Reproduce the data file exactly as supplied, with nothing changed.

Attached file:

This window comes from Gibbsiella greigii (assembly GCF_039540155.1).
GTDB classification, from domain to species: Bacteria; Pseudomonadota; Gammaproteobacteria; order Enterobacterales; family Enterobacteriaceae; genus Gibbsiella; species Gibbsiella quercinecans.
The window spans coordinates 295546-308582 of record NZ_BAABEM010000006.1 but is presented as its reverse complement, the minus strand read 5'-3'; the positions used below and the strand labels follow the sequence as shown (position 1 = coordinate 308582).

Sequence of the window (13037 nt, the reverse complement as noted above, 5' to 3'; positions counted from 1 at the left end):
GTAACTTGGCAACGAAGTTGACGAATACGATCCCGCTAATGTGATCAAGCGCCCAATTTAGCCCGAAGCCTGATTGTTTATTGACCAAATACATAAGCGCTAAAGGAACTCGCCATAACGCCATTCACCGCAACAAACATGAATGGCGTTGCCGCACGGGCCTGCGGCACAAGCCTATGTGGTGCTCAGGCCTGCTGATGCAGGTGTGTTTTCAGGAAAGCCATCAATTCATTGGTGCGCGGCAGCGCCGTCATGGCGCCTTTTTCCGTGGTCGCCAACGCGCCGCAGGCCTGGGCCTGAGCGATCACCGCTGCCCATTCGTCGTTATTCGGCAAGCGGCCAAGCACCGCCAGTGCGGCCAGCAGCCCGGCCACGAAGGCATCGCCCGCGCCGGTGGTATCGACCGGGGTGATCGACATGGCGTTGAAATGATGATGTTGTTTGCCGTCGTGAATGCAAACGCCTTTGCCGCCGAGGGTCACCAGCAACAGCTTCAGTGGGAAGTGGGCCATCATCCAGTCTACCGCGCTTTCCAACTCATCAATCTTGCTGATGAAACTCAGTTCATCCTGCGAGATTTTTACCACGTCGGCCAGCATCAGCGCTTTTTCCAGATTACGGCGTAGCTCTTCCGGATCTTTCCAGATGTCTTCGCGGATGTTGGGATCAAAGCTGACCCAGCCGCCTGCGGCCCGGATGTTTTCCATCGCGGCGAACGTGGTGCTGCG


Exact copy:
This window comes from Gibbsiella greigii (assembly GCF_039540155.1).
GTDB classification, from domain to species: Bacteria; Pseudomonadota; Gammaproteobacteria; order Enterobacterales; family Enterobacteriaceae; genus Gibbsiella; species Gibbsiella quercinecans.
The window spans coordinates 295546-308582 of record NZ_BAABEM010000006.1 but is presented as its reverse complement, the minus strand read 5'-3'; the positions used below and the strand labels follow the sequence as shown (position 1 = coordinate 308582).

Sequence of the window (13037 nt, the reverse complement as noted above, 5' to 3'; positions counted from 1 at the left end):
GTAACTTGGCAACGAAGTTGACGAATACGATCCCGCTAATGTGATCAAGCGCCCAATTTAGCCCGAAGCCTGATTGTTTATTGACCAAATACATAAGCGCTAAAGGAACTCGCCATAACGCCATTCACCGCAACAAACATGAATGGCGTTGCCGCACGGGCCTGCGGCACAAGCCTATGTGGTGCTCAGGCCTGCTGATGCAGGTGTGTTTTCAGGAAAGCCATCAATTCATTGGTGCGCGGCAGCGCCGTCATGGCGCCTTTTTCCGTGGTCGCCAACGCGCCGCAGGCCTGGGCCTGAGCGATCACCGCTGCCCATTCGTCGTTATTCGGCAAGCGGCCAAGCACCGCCAGTGCGGCCAGCAGCCCGGCCACGAAGGCATCGCCCGCGCCGGTGGTATCGACCGGGGTGATCGACATGGCGTTGAAATGATGATGTTGTTTGCCGTCGTGAATGCAAACGCCTTTGCCGCCGAGGGTCACCAGCAACAGCTTCAGTGGGAAGTGGGCCATCATCCAGTCTACCGCGCTTTCCAACTCATCAATCTTGCTGATGAAACTCAGTTCATCCTGCGAGATTTTTACCACGTCGGCCAGCATCAGCGCTTTTTCCAGATTACGGCGTAGCTCTTCCGGATCTTTCCAGATGTCTTCGCGGATGTTGGGATCAAAGCTGACCCAGCCGCCTGCGGCCCGGATGTTTTCCATCGCGGCGAACGTGGTGCTGCG